At streets.mn we focus on Minneapolis and Minnesota. We praise what is praise-worthy and condemn what is condemnable. We feel we do it for our own community. And of course we do.
But what we do in Minneapolis is important not just for residents of Minneapolis, rather it matters for residents of the world. You my fellow Minneapolitans (and St. Paulites perhaps), and those in the surrounding environs are residents of communities that should aim to serve as a role model for the rest of the US, and the world, about how cities should function. We are perfecting the Twin Cities not simply for our own benefit, but for that of humanity.
If we fail, people will look to Portland, or Europe, instead. Surely we can do better.
Graph theory defines resilience such that: if graph G has property P, what is the minimum number of edges (E) (links) that need to be removed so that G no longer has P? For example, consider the graph in the Figure on the Left above and its resilience with respect to connectivity. Removing any one edge leaves a connected graph. It is necessary to remove two edges to produce a graph that is not connected (Middle Figure). Thus, we could say that this graph has a resilience of 2 with respect to connectivity. Note that this does not mean that removing any two edges will destroy connectivity in this graph. The Figure on the Right demonstrates the possibility of removing two edges while leaving the graph connected.
Under this definition, a given graph will have different values of resilience with respect to different properties. As a result the definition is concrete but flexible, and can be usefully applied to real-world networks where properties are of variable importance from different perspectives.
The example above highlights the difference between random edge removal and targeted edge removal. If edges are removed randomly, a property might survive the removal of many edges. Targeted edge removal implies that the graph is analyzed and edges are chosen to maximize effect. The effect on the network of either type of edge removal depends in part on degree distribution.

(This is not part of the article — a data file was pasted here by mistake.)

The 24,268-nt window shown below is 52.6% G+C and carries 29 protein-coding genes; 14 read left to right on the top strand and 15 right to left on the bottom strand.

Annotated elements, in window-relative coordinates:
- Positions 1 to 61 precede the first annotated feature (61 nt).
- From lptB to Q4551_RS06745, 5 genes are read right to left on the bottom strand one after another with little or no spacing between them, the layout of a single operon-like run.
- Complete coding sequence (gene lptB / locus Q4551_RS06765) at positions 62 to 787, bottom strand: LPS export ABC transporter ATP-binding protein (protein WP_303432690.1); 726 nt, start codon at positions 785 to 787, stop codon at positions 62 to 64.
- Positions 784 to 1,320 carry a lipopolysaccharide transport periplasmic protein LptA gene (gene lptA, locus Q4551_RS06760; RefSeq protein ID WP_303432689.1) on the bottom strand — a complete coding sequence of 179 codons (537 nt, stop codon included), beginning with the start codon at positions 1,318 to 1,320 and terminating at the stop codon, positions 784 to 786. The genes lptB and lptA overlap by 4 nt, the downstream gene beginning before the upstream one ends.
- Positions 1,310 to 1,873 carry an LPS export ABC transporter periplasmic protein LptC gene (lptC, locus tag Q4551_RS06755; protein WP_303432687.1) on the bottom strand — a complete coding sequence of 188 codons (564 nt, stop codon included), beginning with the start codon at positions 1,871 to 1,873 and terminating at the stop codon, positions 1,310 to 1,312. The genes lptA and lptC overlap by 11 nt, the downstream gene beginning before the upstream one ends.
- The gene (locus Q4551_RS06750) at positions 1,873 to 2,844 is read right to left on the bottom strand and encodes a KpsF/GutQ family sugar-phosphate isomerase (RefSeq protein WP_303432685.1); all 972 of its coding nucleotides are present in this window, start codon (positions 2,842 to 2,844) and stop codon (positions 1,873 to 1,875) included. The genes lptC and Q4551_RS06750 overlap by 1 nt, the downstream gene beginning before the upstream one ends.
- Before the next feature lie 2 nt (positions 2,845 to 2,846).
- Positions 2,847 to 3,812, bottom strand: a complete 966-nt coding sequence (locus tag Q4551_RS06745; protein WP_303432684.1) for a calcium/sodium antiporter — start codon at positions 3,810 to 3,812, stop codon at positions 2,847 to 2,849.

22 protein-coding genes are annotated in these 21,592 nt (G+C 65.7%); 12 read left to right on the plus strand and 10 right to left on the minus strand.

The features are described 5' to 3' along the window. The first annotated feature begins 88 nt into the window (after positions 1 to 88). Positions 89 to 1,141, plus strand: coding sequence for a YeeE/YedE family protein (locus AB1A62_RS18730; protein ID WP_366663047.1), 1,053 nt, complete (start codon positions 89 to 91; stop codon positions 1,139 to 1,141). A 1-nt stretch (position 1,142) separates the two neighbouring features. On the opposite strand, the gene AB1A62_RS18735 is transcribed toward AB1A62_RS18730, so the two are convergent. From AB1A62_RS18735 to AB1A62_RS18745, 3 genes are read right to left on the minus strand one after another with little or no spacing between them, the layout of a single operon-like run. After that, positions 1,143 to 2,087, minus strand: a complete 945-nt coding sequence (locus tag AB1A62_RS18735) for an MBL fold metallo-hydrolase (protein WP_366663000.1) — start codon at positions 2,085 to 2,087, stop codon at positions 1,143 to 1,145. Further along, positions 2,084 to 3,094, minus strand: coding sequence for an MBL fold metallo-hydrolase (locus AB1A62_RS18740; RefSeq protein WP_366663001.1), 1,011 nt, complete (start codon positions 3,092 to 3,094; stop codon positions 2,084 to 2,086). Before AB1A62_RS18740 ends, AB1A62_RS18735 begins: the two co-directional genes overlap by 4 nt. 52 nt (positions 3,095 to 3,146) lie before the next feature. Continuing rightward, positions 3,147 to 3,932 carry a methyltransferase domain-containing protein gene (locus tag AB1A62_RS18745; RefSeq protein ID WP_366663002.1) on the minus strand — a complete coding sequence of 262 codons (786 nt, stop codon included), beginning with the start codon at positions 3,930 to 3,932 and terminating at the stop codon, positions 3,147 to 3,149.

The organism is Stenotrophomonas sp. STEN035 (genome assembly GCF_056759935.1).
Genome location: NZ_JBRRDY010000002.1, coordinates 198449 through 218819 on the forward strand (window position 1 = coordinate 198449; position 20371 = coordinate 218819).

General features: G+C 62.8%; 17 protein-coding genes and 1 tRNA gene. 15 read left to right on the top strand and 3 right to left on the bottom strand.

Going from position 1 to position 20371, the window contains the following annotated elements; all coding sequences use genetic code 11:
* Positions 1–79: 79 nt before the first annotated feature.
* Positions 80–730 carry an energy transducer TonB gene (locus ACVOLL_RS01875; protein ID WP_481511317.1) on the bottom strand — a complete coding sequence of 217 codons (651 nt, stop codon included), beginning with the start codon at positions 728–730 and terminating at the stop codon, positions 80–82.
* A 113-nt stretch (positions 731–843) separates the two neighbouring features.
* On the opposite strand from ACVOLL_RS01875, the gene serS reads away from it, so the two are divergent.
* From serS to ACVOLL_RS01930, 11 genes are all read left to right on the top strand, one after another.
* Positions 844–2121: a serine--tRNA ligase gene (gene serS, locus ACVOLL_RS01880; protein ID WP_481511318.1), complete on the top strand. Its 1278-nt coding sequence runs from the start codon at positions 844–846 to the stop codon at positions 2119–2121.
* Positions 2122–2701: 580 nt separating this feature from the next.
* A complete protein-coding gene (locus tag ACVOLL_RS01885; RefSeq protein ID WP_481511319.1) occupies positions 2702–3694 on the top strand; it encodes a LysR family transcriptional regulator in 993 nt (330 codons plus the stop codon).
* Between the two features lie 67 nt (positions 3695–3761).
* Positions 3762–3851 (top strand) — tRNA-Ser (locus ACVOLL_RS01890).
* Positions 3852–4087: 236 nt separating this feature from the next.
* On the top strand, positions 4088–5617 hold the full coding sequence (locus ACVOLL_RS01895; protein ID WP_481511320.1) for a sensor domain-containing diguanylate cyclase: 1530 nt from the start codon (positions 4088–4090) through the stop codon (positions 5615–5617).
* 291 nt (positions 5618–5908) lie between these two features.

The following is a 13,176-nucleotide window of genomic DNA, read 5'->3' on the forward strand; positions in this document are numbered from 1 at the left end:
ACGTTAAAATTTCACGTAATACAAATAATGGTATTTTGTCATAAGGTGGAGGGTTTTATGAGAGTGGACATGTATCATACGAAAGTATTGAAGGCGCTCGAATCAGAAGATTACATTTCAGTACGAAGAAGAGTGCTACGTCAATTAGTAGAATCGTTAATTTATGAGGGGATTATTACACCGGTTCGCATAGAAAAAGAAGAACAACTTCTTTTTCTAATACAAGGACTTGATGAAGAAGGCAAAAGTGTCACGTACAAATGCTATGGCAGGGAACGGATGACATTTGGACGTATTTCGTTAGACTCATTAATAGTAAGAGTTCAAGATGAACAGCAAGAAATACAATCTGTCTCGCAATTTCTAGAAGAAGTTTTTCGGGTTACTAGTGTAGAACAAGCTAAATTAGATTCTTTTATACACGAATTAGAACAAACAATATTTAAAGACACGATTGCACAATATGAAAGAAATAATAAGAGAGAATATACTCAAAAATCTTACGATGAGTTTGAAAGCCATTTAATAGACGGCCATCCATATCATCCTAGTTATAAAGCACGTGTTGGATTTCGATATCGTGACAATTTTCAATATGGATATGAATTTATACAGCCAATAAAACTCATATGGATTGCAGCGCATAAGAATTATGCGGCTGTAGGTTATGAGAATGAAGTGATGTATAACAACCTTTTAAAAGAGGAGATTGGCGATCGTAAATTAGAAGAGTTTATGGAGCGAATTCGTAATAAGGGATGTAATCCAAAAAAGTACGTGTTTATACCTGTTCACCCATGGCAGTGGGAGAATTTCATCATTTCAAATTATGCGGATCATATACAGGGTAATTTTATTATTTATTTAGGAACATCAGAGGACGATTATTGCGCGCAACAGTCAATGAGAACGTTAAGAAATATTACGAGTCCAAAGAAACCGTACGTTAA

Graphs following a power-law distribution (scale-free) tend to be highly resilient to random edge removal because there is a very good chance that the edges removed will connect only low-degree vertices – and therefore the overall graph structure will be affected only slightly. Graphs are much more vulnerable, however, to targeted removal of edges attached to high-degree nodes, especially to the removal of those nodes themselves. In scale-free graphs, these high-degree vertices are critical in connecting subgraphs.
A graph with a low resilience with respect to a property can lose that property as a result of only a few edge removals. We can say that the graph is vulnerable with respect to that property.
But this is only half of a complete consideration of vulnerability. The other half has to do with the effect on the network’s performance if the property in question has been lost.
In graph theory, resilience is a binary concept: an edge either exists or it does not; a graph either has a property or it does not. In real-world transportation networks, links have additional properties such as capacity, utilization, demand, and cost.